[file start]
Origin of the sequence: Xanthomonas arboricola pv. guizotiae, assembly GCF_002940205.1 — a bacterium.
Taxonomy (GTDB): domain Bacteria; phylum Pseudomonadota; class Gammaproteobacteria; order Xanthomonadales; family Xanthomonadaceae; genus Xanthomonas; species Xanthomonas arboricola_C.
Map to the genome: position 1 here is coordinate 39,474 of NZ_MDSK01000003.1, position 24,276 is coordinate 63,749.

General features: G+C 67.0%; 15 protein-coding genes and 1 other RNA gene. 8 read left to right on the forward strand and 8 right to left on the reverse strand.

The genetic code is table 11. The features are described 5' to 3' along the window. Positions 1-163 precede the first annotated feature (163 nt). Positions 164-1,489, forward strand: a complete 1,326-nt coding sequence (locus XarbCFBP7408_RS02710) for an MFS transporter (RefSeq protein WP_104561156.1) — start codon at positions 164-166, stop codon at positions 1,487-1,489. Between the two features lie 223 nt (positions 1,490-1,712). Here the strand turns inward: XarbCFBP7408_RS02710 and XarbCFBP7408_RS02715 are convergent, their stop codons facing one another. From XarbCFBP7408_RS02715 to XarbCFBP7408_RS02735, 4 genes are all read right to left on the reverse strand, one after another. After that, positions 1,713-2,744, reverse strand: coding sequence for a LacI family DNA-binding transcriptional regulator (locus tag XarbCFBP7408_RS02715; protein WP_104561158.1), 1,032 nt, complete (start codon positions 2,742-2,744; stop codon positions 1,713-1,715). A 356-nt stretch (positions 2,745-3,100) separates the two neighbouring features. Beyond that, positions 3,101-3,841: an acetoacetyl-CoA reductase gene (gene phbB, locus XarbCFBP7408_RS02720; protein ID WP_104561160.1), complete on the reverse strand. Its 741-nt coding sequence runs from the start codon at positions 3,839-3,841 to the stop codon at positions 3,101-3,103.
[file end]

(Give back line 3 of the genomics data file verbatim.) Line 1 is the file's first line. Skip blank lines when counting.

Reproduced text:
Map to the genome: position 1 here is coordinate 39,474 of NZ_MDSK01000003.1, position 24,276 is coordinate 63,749.